When I heard that Mayor Jerry Sanders and Chargers President Dean Spanos were in serious talks about the possibility of a new stadium located in downtown San Diego, I was THRILLED by the prospect. No offense to the city of Escondido who have been courting the Chargers to move their team there for a quite few years now. It’s just that the Chargers are not Escondido or Chula Vista, and most certainly, not Los Angeles. They are San Diego!
For anyone who has been to Qualcomm Stadium, you fall in to one of two categories: One type of person believes Qualcomm is an ill-designed cracking slab of concrete with narrow walkways and a cold, uninviting aura. The other type of person is one who has never been to another NFL Stadium to see just how big of a difference a nice stadium can be. In fact, as far as I’m concerned, Qualcomm and Candlestick in San Francisco are on par with one another and both should be torn down. The Spanos know this and understand this, which is why they want to build a new stadium. But the fact that the city and its taxpayers don’t want to help pay for a new stadium, is the biggest hurdle the Chargers face.
Just because the taxpayers don’t want to help out however, does not mean they are not supportive of Mayor Sanders who is working with Dean Spanos to figure out where the money to build a new stadium can come from. According to Matthew T. Hall of the Union Tribune, one financing option that is being thrown around could come from “selling or developing the city-owned 166-acre Qualcomm Stadium site, which the team would leave vacant.” This is an option where the city can help out without a tax hike. It also brings to light the fact that Qualcomm’s site is HUGE and the proposed site downtown would be much smaller.
The downtown site would be 15 acres directly next to Petco Park that currently includes the city-owned Tailgate Park, the Wonderbread Building, and the bus yard for the San Diego Transit Corp. The beauty of this site, is that the infrastructure is all in place thanks to Petco Park. There’s parking, public transportation set up, and a slew of bars and restaurants in the area that make a killing on game days. In addition, Hall reports that Charger’s special counsel Mark Fabiani says the downtown stadium makes financial sense “because infrastructure improvements to accommodate a stadium of up to $1 billion elsewhere could cost $200 million, but they are a fraction of that downtown”.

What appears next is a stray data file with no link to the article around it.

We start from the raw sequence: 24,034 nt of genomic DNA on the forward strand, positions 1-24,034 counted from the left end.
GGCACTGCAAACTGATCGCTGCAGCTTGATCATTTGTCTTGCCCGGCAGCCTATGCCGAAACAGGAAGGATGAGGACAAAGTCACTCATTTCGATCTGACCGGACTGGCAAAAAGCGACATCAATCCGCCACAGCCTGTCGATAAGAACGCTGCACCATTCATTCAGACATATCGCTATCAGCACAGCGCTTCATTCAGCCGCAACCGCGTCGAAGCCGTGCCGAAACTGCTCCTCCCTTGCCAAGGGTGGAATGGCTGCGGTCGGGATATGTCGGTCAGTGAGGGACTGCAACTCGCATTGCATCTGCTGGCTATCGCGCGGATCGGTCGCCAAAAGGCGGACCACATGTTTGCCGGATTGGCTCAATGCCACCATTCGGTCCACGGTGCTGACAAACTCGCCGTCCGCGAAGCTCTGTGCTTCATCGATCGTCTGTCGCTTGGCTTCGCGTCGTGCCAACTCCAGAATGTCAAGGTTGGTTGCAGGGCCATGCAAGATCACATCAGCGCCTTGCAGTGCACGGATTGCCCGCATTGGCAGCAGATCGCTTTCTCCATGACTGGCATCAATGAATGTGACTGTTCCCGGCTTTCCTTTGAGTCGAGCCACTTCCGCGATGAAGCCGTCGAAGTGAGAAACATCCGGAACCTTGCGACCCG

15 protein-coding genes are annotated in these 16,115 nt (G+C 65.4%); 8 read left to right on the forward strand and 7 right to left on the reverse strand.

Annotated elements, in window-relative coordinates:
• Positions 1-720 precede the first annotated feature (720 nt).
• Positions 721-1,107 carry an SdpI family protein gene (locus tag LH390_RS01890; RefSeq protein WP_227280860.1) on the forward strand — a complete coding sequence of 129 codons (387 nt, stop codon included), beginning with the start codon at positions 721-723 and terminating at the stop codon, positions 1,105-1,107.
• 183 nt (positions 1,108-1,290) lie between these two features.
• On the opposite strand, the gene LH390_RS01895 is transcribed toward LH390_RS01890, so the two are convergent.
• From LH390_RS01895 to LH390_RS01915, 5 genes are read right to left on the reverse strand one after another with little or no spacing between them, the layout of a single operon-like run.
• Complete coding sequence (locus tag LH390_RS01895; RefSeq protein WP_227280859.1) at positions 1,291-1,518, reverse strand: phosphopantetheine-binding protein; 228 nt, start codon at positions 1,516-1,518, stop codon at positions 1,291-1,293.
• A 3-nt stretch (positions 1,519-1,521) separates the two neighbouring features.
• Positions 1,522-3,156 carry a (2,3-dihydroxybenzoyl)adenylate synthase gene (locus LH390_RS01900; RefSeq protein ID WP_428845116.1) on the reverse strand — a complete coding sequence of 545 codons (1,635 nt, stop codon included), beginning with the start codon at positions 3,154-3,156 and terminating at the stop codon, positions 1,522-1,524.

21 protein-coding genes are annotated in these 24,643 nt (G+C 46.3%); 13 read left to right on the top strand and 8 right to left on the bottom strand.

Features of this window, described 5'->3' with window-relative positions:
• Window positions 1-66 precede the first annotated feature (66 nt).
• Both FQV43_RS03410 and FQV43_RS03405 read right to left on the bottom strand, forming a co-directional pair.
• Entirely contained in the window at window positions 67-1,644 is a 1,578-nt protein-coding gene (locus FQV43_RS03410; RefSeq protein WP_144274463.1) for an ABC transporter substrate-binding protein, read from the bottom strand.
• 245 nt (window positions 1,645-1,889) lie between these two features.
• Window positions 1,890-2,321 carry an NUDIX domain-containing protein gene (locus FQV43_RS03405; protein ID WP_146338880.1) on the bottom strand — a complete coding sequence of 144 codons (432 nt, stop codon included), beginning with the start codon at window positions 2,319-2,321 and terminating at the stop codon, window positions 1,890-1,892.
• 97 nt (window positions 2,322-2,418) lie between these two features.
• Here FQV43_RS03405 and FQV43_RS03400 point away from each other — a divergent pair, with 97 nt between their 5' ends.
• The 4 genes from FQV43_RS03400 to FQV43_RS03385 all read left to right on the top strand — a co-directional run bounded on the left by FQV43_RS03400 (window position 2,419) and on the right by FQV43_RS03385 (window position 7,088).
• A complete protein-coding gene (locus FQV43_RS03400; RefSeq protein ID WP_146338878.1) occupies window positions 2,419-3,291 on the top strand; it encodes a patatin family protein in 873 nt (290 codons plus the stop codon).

Of course there are naysayers who don’t want to see a stadium go up downtown. Business owners that would have to move, nearby residents who don’t want a huge construction project going on in their neighborhood or the influx of crowds that would be present on game-days. But I am not going to address such people or such issues, for this is an unapologetically biased blog in favor of a downtown stadium.
Yes, there are hurdles to overcome before this dream can become a reality, mostly of the financial kind. But the city needs this. It needs something it can rally around. Something to be proud of besides the weather, and a beautiful new stadium in the city’s up and coming downtown is just what the doctor ordered. And can you imagine how much money a Super Bowl hosted downtown would bring into the city? But all the benefits of a new stadium are light years away. At this point it’s just good to see that San Diego is once again the front-runner for the new home of the San Diego Chargers.